The Nigerian suspected of trying to bring down a U.S. airliner with explosives might have used Arabic studies as a pretext for entering Yemen before disappearing for months, perhaps into one of the lawless country's al-Qaida strongholds, fellow students and teachers said.
The Nigerian suspected of trying to bring down a U.S. airliner with explosives might have used Arabic studies as a pretext for entering Yemen before disappearing for months, perhaps into one of the lawless country’s al-Qaida strongholds, fellow students and teachers said.
Interviews with staff and students at the Institute for the Arabic Language this week have revealed that Umar Farouk Abdulmutallab was frequently absent from classes and spent at most one month at the school in Yemen’s capital, San’a, starting in late August before vanishing. Authorities say he didn’t leave the country until December and that his whereabouts during that period remains a mystery.
Adding to the notion that his studies were a ruse, one teacher at the institute said the young man stood out because he already spoke Arabic with a considerable degree of fluency.
“I noticed he understood the language very quickly and he was eloquent and convincing in his speech,” Ahmed Moajjib said.
- Seahawks agree to contract extension with quarterback Russell Wilson
- Dustin Ackley trade symbolizes continuing dark days of Mariners
- Man shot dead in South Seattle while on phone with mom
- Surviving Seattle’s sidewalks: Pedestrian rage rises as the population grows
- Seahawks linebacker Bobby Wagner on contract talks: 'Now. That's my deadline'
Most Read Stories
U.S. investigators have said the 23-year-old Abdulmutallab told them he received training and instructions from al-Qaida operatives in Yemen. He is accused of trying to detonate an explosive device hidden on his body as a Northwest Airlines flight carrying 289 people approached Detroit on a flight from Amsterdam on Christmas Day.
His links to Yemen have focused attention on al-Qaida’s growing presence in the impoverished and lawless country on the tip of the Arabian Peninsula. Al-Qaida in the Arabian Peninsula, an offshoot of Osama bin Laden’s group, claimed it was behind the attempt to bomb the flight.
Yemen’s government has said Abdulmutallab spent two periods in the country, from 2004-2005 and from August to December of this year. He was enrolled at the language school during both periods to study Arabic.
Information Minister Hassan al-Lozy said on Tuesday that investigators were working on the assumption that Abdulmutallab entered the country “under the pretext of studying Arabic during his last stay.”
Another teacher at the institute, Ahmed Mohammed, said Abdulmutallab spent the last 10 days of the holy month of Ramadan sequestered in a mosque and attended barely four hours of the 20-hour course he enrolled in.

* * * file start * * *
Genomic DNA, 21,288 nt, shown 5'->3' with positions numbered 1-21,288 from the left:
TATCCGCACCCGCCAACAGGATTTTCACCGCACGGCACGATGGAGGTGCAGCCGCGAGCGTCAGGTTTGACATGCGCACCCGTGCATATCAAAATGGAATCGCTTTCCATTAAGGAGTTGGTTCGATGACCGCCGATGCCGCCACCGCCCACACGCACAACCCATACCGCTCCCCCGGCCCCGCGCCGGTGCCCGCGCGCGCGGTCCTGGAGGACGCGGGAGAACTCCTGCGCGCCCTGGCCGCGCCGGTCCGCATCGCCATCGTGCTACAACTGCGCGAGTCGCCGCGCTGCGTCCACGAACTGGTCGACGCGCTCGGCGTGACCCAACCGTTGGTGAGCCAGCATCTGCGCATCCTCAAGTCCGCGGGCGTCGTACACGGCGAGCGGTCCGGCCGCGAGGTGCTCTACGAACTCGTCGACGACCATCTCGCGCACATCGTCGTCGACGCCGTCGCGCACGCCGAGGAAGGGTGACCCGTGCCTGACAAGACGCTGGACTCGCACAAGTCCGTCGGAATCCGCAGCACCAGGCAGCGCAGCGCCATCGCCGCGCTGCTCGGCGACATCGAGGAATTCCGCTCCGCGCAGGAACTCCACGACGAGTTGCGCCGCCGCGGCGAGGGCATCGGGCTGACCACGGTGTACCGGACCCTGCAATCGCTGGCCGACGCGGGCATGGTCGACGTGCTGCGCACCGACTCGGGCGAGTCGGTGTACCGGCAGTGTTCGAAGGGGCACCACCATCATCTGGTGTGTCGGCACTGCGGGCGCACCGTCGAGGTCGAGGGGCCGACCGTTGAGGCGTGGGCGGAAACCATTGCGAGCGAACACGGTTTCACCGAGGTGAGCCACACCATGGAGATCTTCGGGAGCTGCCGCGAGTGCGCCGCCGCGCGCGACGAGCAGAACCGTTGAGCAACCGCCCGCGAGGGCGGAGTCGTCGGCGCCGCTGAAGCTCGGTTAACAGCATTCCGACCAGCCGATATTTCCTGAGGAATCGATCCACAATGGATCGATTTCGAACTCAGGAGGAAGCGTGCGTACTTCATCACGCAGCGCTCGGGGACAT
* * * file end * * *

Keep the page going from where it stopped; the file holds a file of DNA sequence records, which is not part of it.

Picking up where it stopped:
On Thursday, Yemeni security officials said Abdulmutallab overstayed his visa by three months and should have been stopped by authorities from leaving the country in December. The visa was valid from Aug. 4 to Sept. 4. The language institute said he received a visa extension until Sept. 21.
Ahmed Hassan, a 28-year-old Arabic language student from Singapore who was his roommate at the institute, said Abdulmutallab spoke of wanting to also study in Yemen’s eastern Hadramawt province.
Hadramawt is a remote area of barren hills and canyons that extends to vast expanses of desert to the north and the Indian Ocean to the south. It is also one of the areas of the country where al-Qaida has sought refuge, despite the government’s efforts to fight the group.
In one confrontation, Yemeni security forces raided the town of Tarim in Hadramawt province in August 2008. Five militants and two Yemeni troops were killed. Those arrested included al-Qaida members who confessed to plans to attack oil facilities in Yemen and Saudi Arabia, officials said at the time.
Hassan said his roommate left the San’a institute in a hurry on Sept. 21 and didn’t even say goodbye. Hassan returned to their room to find the doors open and Abdulmutallab’s belongings gone.
Administrators at the school said they thought he had left the country in September.
“We arranged a taxi to take him to the airport on Sept. 21 and we said goodbye,” school director Muhammad al-Anisi told The Associated Press on Thursday. “Our responsibility toward him ended that day.”
Al-Anisi was questioned in police custody for about two days before being released.
Security officials said Thursday that Abdulmutallab didn’t leave Yemen until Dec. 7 on a flight to Ethiopia. A few days later, they said, he continued on to Ghana, where he is believed to have purchased the ticket for the flight from Lagos to Detroit via Amsterdam.
The officials spoke on condition of anonymity because they were not authorized to discuss the case with the media, pending the outcome of an investigation.
The probe will look into why the Nigerian was not detained, questioned and prohibited from leaving the country by Yemen’s airport authorities, they said.